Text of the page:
May 20, 2015
Simply put, “Cabaret” is one of the best productions I’ve ever seen at Village Theatre.
However, your enjoyment of the musical will directly correlate with your ability to handle an uncomfortable truth.
Lady killers — How two men handle the women in their lives delivers the laughs in ‘No Way to Treat a Lady’
March 25, 2015
Audiences will be excited that Village Theatre veteran director Steve Tomkins was able to cross off another production from his bucket list — this time, one of the first productions in the Village Originals program in 1999, “No Way to Treat a Lady.”
Adapted from a William Goldman novel, Douglas J. Cohen penned a tale of Christopher “Kit” Gill and Morris Brummel, who are both having mommy issues. How they approach their problems is at the core of the musical.
January 27, 2015
In 1873, back before anyone had successfully accomplished the feat, Jules Verne envisioned what it would take to circumvent the globe in a limited time frame. Read more
November 18, 2014
Village Theatre knows spectacle.
Once again, the Issaquah company has unveiled a visually stunning production in its latest musical, “Mary Poppins.” Every aspect proved to be a feast for the eyes and ears, as Village Theatre spared no expense to bring the magic of the Disney production to the stage.
Installation of a flight system to help a nanny fly? Check. Countless, colorful costume changes? Check. Magical props that prove to have a life of their own? Check. Impressive choreography helping bring memorable Disney classic songs to life? Check.
September 23, 2014
Village Theatre begins its season at the top.
“In the Heights,” a rousing, energetic feature about a largely Dominican-American neighborhood in New York City, opened the 2014-2015 season with a raucous performance Sept. 18.
Though the story itself relies heavily on old “gotta-get-outta-here” tropes and steers well clear of anything approaching the gritty reality of living in an urban environment, the spirit of the music, the talent of the cast and exuberance of the dance brightly shines.
May 20, 2014
No cloud rains on Village Theatre’s latest parade.
In its last production of the 2014-2015 season, the regional theater brings “Funny Girl” to the stage in all its roaring glory. Recounting the life of vaudeville and Broadway star Fanny Brice, the 1964 musical (music by Jule Styne, lyrics by Bob Merrill and book by Isobel Lennart) takes the audience on a whirlwind, rags-to-riches journey of Brice’s life.
The classic story, with Brice famously portrayed by Barbra Streisand on stage and screen, is well-known and I should note immediately that I find it lackluster. Struggling, gutsy girl meets boy. Gutsy girl struggles less, and then weds boy. Boy turns rotten. Girl stays gutsy.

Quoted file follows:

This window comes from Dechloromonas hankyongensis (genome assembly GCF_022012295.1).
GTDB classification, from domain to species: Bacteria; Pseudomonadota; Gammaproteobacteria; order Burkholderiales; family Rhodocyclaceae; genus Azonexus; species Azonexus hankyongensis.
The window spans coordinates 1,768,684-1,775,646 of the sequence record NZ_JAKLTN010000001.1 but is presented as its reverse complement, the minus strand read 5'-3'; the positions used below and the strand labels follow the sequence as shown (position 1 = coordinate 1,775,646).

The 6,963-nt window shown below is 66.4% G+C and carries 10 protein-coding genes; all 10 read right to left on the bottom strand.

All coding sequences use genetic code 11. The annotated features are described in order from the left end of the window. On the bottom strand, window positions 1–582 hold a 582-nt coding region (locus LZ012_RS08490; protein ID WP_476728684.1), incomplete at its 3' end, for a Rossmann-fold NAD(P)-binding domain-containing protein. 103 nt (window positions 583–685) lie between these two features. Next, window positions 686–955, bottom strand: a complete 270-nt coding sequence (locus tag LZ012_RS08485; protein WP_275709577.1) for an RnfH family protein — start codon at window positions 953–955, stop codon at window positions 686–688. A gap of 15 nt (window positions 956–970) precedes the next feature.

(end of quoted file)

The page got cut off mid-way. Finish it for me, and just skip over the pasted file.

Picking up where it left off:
May 13, 2014
The May 15 return of “Funny Girl” to Village Theatre brings milestones behind the scenes.
Issaquah’s regional professional theater has kept much of the same talent since 1993, the last time it put on the musical featuring the life and career of a Broadway star set in the early 20th century.
But those people at the helm of the lavishly involved show bring decades more experience to this year’s production. Both the costume designer and the master scenic artist worked on the show 20 years ago, and for everything that has stayed the same, they have seen many things change.
March 25, 2014
Somewhere between the song about erectile dysfunction and the giant painted backdrop of the Matterhorn, I wondered where “The Tutor” lost its way.
The new show at Village Theatre, which opened March 20, begins interestingly enough. It tells the story of Edmund, the titular tutor, who teaches dumb rich kids to allow constant work on his never-finished novel. Things take their inevitable turn when he lands a gig tutoring Sweetie, a rebellious teenager who provides just the right spark to loosen Edmund’s creativity.
Developed as part of the Village Originals Series of New Musicals, “The Tutor” fell flat after a promising start.
January 28, 2014
Much of the success of Village Theatre’s latest production, “The Foreigner,” rides on the shoulders of actor Erik Gratton. Or, dare I say, his face?
When he first shuffles on set, Gratton must be channeling Droopy from the 1940s MGM cartoons. That he can maintain that hang-dog look while co-star Patrick Phillips prattles on, laying the background for the plot, lets the audience know they’re in for something special.
In a play, written by Larry Shue, filled with over-the-top characters from the early ’80s South, Gratton’s interaction with them hinges upon his successful take of a man of a thousand faces.
December 3, 2013
For the cast and crew putting the final touches on this month’s “White Christmas” musical at Issaquah High School, one of the most enjoyable parts is creating a performance that can be enjoyed by all age groups.
“The thing that makes it so engaging for so many people is everybody knows these songs,” said Holly Whiting, who’s directing her ninth musical at IHS. “These songs are old enough that every generation that’s going to be attending this program is going to be familiar with the music.
“And I think we all have pretty good, happy memories attached to a lot of these songs.”